Jane R's blog since 2007: words and images on matters spiritual, socio-economic, theological, cultural, feline, and more.
My husband insisted that I read the article this morning. He was absolutely fascinated by it. It is interesting. I wonder if we'll ever know why the cat does this. It would be difficult to do a controlled experiment.
There was just a piece about it on NPR! (I think on "Day to Day.") It turns out there is an article about it in the current issue of the New England Journal of Medicine. They interviewed the physician who wrote it. Cats have all kinds of extra perceptions we don't have so as I wrote in the subject line, I didn't find it surprising, but it sure is fascinating.I think it's great the nursing home has a cat...The doctor interviewed said most of the patients are in advanced-stage dementia, so they are not that aware of what is going on, but their families are, and most of them are fine with the cat's presence and sometimes grateful.And you know how they say that even people who are unconscious can hear (so if you talk to them or sing it makes a difference) -- perhaps they can perceive the cat's comforting presence, who knows. I think there's a lot we just don't know about perception and the brains of various creatures (human and other).All this brain/mind stuff is really interesting. (There's a big project on it at Harvard -- since a few years ago, or maybe it's the last decade already, I am losing track of time... That project is only about humans though as far as I know.)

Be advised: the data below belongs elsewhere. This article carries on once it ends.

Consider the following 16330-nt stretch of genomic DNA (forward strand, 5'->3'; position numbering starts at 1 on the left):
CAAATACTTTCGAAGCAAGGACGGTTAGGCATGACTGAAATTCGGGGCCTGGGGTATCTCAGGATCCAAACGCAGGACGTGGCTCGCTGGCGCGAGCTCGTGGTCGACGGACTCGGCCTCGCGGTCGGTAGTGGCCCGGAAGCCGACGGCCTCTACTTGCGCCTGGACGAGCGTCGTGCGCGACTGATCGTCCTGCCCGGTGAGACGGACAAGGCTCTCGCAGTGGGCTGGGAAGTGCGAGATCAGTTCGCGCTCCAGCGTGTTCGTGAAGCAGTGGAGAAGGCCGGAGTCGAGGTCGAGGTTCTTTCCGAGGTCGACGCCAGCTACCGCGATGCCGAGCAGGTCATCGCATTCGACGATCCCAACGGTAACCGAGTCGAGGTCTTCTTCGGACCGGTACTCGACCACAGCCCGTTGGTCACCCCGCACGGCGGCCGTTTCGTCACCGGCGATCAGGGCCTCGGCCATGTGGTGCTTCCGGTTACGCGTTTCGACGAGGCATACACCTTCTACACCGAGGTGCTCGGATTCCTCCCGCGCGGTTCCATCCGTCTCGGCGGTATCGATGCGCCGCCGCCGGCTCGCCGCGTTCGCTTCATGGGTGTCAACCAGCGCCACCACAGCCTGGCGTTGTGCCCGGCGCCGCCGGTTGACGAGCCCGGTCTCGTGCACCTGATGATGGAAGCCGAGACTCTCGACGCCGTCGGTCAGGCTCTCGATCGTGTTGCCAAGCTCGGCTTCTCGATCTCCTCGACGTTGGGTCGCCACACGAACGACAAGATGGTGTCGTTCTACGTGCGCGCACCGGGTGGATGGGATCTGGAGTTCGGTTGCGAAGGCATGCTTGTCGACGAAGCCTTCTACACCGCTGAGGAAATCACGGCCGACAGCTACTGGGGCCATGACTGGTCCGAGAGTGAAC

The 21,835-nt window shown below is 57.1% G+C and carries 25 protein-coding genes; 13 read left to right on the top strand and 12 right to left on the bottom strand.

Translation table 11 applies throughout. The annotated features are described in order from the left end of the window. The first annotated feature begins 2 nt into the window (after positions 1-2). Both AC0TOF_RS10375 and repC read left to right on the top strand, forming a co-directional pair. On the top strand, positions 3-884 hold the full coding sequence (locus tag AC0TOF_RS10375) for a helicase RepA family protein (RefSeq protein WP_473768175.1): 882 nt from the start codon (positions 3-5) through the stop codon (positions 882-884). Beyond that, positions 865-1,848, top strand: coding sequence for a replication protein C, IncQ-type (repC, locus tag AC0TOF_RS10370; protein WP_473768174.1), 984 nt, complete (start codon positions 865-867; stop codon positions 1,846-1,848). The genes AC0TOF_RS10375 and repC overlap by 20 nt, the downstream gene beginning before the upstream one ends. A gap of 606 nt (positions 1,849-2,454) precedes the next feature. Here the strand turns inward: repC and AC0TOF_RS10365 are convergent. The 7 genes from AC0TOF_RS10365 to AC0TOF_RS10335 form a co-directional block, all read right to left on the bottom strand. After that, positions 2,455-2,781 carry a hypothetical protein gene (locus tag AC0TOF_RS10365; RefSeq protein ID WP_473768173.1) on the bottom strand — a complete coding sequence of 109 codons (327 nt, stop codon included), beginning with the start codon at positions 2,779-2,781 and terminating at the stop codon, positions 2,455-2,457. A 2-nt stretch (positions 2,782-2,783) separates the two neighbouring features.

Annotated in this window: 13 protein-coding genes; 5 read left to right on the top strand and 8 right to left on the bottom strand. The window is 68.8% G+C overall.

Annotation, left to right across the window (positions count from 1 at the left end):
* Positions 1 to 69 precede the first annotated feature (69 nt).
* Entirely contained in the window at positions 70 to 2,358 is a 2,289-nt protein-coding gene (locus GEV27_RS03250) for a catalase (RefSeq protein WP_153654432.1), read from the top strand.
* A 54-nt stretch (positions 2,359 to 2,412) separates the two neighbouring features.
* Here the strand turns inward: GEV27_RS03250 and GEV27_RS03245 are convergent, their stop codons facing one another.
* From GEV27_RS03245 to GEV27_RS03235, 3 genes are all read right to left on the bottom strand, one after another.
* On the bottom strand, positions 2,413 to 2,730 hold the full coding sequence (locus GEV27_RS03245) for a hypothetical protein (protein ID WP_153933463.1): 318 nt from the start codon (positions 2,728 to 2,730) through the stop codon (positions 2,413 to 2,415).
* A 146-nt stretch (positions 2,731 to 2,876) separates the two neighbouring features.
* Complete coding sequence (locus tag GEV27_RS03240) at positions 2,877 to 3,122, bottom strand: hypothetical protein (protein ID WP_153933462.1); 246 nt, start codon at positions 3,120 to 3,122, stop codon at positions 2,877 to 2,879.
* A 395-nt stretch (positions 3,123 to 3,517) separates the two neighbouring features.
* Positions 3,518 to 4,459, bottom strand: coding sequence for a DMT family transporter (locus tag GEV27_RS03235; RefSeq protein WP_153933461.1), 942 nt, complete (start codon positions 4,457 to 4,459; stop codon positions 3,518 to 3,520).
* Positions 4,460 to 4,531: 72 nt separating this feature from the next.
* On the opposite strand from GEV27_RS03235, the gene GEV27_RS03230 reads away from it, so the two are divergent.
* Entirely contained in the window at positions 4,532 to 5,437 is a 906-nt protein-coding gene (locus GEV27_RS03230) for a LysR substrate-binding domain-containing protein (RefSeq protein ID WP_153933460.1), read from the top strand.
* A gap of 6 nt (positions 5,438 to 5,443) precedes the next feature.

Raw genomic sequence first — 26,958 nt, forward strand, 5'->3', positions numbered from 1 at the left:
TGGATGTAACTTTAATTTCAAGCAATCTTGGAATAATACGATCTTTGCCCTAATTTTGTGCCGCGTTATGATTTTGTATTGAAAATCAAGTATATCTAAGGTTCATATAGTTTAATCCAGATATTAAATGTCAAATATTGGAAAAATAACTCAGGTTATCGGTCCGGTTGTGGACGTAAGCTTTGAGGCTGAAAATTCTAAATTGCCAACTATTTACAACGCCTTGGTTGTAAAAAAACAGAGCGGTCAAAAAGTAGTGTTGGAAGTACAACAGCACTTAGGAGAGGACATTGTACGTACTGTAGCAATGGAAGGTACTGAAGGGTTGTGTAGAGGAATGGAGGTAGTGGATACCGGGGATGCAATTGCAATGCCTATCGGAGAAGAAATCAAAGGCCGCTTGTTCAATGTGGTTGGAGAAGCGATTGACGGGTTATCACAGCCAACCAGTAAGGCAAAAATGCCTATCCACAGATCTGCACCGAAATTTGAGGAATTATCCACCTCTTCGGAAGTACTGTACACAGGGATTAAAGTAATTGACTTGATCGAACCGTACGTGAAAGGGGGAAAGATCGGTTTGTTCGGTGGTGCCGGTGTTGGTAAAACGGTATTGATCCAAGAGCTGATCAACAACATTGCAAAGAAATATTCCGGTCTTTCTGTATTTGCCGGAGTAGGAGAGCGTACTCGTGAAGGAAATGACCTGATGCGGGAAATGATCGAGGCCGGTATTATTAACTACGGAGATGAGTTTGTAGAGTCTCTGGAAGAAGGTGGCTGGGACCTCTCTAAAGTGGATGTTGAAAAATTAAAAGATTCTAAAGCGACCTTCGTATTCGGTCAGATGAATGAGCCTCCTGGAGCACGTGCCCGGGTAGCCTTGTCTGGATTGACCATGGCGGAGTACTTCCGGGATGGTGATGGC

I loved hearing about this cat today. The cat is living in a "thin" space. I think the cat is blessing many people.
I had a cat for nine years to the day who was empathic. During the first winter following my separation, I came home "metal on metal," drank myself stupid, and wept. Pushkin (a female!) would walk in and climb into my lap to be petted. It was fun for her and helped me remove my head from my a posteriori argument. Over the years she became somewhat unfriendly to other people but cleaved to me to the last day of her life, 9/9/06. She was a comforter and for some years my best friend: she just knew stuff about me and even other people. We always saw in her a hospice cat because of that inner knowledge and ability to reach out beyond herself. Though the intensity has faded, I still miss her terribly and am grateful I was able to help her depart her life because she'd taught me the signs I had to know about how she wanted to leave.
Cats have spirits, which may be consulted regularly in a well-run household, though this does not mean the cat always gets her way there; as Grandmother would have told her cats, I'm sure: "scat! Catch a mouse outside!"Interpreting the hermeneutics of inter-species consultations is tricky at best, however, and sometimes a chore like anything else. These events/ accounts seem somewhat richer than most, at first glance.
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